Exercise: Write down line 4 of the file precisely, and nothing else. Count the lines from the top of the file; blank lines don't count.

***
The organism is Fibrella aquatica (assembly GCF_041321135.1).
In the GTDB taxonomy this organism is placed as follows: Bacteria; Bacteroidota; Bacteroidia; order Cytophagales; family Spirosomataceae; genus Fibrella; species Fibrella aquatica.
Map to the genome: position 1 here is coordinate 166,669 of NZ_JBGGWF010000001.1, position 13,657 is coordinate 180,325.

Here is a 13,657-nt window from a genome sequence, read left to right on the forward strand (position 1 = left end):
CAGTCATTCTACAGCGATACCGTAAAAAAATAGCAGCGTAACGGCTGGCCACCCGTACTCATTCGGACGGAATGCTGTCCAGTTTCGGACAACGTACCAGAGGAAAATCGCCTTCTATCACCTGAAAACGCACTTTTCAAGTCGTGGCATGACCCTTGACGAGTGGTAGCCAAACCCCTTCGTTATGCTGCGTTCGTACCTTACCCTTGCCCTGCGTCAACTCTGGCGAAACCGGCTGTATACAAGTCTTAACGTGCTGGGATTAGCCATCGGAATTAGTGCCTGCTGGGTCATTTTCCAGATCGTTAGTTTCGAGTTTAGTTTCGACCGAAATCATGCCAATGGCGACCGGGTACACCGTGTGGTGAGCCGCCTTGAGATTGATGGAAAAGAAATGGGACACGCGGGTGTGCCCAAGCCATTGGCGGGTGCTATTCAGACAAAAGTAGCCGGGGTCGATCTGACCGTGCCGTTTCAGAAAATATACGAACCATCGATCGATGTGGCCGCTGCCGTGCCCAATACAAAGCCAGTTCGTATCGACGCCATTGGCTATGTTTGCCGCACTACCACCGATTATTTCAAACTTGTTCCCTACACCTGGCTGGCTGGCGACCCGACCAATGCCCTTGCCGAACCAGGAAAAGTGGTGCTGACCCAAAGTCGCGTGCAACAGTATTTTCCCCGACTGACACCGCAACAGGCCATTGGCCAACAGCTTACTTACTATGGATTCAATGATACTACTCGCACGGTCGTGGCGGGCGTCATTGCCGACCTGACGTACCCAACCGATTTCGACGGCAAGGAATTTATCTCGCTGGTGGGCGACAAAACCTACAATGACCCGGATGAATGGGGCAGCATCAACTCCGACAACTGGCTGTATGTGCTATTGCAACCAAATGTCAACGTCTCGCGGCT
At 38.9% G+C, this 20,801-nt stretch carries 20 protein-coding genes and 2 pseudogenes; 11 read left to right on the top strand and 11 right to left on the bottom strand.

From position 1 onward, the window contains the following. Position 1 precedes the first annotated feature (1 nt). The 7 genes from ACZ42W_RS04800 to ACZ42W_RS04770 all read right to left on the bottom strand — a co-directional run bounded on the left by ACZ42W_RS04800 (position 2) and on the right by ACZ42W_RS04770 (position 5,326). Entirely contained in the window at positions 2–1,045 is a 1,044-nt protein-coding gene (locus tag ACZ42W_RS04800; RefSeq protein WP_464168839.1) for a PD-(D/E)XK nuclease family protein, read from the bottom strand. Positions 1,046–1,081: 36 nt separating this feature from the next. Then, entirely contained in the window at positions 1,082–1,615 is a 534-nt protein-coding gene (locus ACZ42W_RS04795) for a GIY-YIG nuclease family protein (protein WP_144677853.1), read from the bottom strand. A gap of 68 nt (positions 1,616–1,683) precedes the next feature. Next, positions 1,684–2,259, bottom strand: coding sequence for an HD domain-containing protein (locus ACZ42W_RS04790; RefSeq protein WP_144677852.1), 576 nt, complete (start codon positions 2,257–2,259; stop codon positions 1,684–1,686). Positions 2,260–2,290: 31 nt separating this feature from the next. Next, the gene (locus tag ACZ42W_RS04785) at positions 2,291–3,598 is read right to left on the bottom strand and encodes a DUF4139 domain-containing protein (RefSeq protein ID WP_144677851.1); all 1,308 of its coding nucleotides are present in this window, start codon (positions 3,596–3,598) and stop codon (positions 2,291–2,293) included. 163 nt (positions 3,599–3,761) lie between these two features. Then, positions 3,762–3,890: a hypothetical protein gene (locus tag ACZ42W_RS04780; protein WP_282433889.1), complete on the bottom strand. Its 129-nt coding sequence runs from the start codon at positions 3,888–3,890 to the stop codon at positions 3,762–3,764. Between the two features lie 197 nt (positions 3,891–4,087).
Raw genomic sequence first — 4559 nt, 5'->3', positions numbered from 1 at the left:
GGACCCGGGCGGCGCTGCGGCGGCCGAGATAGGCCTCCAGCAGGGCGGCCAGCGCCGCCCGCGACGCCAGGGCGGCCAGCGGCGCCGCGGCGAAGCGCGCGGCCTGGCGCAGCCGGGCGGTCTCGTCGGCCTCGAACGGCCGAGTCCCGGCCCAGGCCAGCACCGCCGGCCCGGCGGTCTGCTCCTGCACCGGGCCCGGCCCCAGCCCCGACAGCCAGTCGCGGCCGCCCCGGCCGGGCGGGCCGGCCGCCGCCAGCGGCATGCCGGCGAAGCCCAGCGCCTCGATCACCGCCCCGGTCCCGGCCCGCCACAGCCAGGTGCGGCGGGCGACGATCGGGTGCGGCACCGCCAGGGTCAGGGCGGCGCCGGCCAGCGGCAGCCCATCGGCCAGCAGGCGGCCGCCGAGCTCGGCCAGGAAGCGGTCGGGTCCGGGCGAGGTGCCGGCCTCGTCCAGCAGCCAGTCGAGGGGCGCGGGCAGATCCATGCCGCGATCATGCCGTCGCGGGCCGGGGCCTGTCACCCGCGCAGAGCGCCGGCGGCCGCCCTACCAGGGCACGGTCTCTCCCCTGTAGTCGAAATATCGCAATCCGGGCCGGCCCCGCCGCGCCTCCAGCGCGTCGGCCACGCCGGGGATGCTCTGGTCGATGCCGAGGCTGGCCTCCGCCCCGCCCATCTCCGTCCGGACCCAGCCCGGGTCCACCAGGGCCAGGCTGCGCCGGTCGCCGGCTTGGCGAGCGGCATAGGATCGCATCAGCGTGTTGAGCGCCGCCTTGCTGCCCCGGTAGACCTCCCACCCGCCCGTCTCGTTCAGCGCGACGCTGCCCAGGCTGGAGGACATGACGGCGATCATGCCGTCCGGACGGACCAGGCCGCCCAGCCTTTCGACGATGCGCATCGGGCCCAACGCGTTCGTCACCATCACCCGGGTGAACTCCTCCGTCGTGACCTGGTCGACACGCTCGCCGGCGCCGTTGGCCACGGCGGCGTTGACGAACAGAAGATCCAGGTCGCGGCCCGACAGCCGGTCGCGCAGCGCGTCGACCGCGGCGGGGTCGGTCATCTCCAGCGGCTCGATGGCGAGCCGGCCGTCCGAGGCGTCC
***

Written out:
Here is a 13,657-nt window from a genome sequence, read left to right on the forward strand (position 1 = left end):